Washington City Paper

Dec. 26, 2003 –
Jan. 8, 2004

     

CPArts

Arts in Review 2003

Dog Catchers

We didn’t mean to, but we saw all of these miserable failures, from megaplex filler that aimed low to foreign flick that had all the art-house bona fides:

Film

Dopamine. Directorial flash will get you only so far, even in the Sundance Film Series. Mark Decena’s numerous shots of synapses firing belies the lack of sparks flying between dopey programmer Rand (John Livingston) and mopey educator Sarah (Sabrina Lloyd). The most expressive character in the film? The computerized bird, Koy Koy: You can almost feel his yearning to beat the crap out of the agent who suggests “indie cred” would be better for his career than a cameo in Finding Nemo.

—Josh Levin

The Event. Remember the promos for that short-lived Fox drama Skin? Well, try this one on for size: “Parker Posey is the district attorney!” Too bad “AIDS tear-jerker” turned out to be the better encapsulation. Look no further for proof that an uplifting story about a family coming together to overcome devastating trauma can be boring as all hell.

—Josh Levin

Gigli. Why pile on? This thug-life Rain Man was Bennifer’s Springtime for Hitler.

—Tricia Olszewski

Just Married and My Boss’s Daughter. Ashton: 2003 has really been my year, dollface. I starred in Just Married with a stoned-looking Brittany Murphy and My Boss’s Daughter with the now-disgraced Andy Richter and Michael Madsen.

Demi: I want you even more!

Ashton: You 40-year-old chicks must be really hard up.

—Tricia Olszewski

Kangaroo Jack. For the streetwise kiddies, there’s a rapping kangaroo. For their befuddled dads, there’s Estella Warren bathing in a waterfall. For producer Jerry Bruckheimer, there’s an industrywide plea for an asset freeze to prevent him from putting out another such abomination.

—Tricia Olszewski

A Man Apart. XXX without the corny jokes, crazy stunts, or exotic locales—which leaves just the giant blockhead. After the wife of Vin Diesel’s character is killed, he spends a lot of time staring out at the ocean, apparently mourning his career.

—Tricia Olszewski

The Matrix Reloaded and The Matrix Revolutions. Quoth the Architect: “The first [Matrix] I designed was quite naturally perfect. It was a work of art. Flawless. Sublime. A triumph only equaled by [the trilogy’s] monumental failure.” I paraphrase. But who’s gonna argue?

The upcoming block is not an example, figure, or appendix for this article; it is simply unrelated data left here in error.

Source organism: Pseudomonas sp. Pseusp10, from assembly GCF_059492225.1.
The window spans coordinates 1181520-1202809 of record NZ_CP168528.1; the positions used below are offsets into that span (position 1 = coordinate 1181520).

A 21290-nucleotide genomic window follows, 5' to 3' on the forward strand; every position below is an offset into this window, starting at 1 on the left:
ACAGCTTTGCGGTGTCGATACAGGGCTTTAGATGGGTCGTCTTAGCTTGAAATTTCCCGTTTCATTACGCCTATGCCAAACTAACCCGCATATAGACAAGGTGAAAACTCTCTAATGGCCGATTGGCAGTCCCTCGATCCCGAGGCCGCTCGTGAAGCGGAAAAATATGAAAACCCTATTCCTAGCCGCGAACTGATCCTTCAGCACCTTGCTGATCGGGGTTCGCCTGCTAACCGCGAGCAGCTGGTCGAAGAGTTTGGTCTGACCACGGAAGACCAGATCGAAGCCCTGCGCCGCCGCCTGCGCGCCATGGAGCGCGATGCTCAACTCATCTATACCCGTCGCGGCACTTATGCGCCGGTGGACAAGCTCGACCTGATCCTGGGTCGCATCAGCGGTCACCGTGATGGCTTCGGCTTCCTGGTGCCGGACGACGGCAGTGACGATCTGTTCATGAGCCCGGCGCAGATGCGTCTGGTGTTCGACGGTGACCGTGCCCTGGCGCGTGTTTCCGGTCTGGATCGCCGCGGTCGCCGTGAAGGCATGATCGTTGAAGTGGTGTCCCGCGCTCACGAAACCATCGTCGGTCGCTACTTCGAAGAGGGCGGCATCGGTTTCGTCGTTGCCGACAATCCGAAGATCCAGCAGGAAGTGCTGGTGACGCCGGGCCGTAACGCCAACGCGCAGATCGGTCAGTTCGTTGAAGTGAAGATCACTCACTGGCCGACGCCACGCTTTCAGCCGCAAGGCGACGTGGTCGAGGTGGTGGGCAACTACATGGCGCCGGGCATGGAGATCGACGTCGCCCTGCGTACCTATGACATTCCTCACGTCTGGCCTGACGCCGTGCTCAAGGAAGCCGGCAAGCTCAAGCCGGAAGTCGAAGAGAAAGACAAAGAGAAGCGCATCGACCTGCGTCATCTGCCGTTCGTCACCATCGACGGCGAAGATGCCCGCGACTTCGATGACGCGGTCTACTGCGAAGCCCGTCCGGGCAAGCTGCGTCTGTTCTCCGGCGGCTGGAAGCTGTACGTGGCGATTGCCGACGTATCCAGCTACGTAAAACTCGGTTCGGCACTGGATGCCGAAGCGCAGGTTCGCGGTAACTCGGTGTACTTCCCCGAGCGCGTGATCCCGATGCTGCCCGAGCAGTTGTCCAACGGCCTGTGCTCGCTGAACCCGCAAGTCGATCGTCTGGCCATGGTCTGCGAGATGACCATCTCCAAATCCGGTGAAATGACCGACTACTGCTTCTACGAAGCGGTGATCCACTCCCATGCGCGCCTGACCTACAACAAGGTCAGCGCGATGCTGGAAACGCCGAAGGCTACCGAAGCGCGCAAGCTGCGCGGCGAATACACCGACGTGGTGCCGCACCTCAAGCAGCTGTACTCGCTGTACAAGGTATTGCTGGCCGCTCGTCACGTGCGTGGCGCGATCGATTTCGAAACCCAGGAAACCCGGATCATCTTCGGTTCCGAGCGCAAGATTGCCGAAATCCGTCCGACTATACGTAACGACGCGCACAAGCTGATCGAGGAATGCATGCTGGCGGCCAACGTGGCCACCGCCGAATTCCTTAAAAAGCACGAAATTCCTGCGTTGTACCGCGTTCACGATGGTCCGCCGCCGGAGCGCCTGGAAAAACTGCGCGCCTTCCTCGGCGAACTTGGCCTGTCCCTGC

—Tricia Olszewski

Seabiscuit. The feel-good movie about the little horse that could—and the little trainer that could, and the little jockey that could, and the little country that could, and... If the stultifying voice-over by historian David McCullough doesn’t Ken Burns you to death, writer-director Gary Ross’ glacial pacing surely will.

—Josh Levin

Swimming Pool. Just ’cause it’s francophone don’t mean it’s unconventional. A Brit mystery novelist (Charlotte Rampling) heads to France to get in that writing state of mind. While she’s getting her groove back, some hot, artsy young tail (Ludivine Sagnier) prances into her villa and gets her groove on. Oh, and there’s a mystery involving...sex, maybe? Even more mysterious: why this stinkbomb didn’t go straight to Skinemax.

—Josh Levin

21 Grams. Director Alejandro González Iñárritu, whose Amores Perros was one of the best movies of 2000, joining forces with Sean Penn and Benicio Del Toro, two of the most transfixing actors on the planet? Twenty-one grams of solid gold, right? See, that’s how those clever bastards try to fool you. No amount of time-slicing flourishes or virtuoso acting could save a plot so contrived Donald Kaufman would scoff: Man (Penn) gets a heart transplant and falls in love with the widow of the donor (Naomi Watts). Where were Christian Slater and the baboon?

—Josh Levin

2 Fast 2 Furious. Finally, a movie that celebrates diversity! We get a Hot Asian Chick (model Devon Aoki), an Angry Black Man (Tyrese), and a Dopey White Guy who’s down with everyone because he says “yo” and “bro” a lot (Paul Walker). Who knew a franchise could suffer from the absence of Vin Diesel?

—Tricia Olszewski

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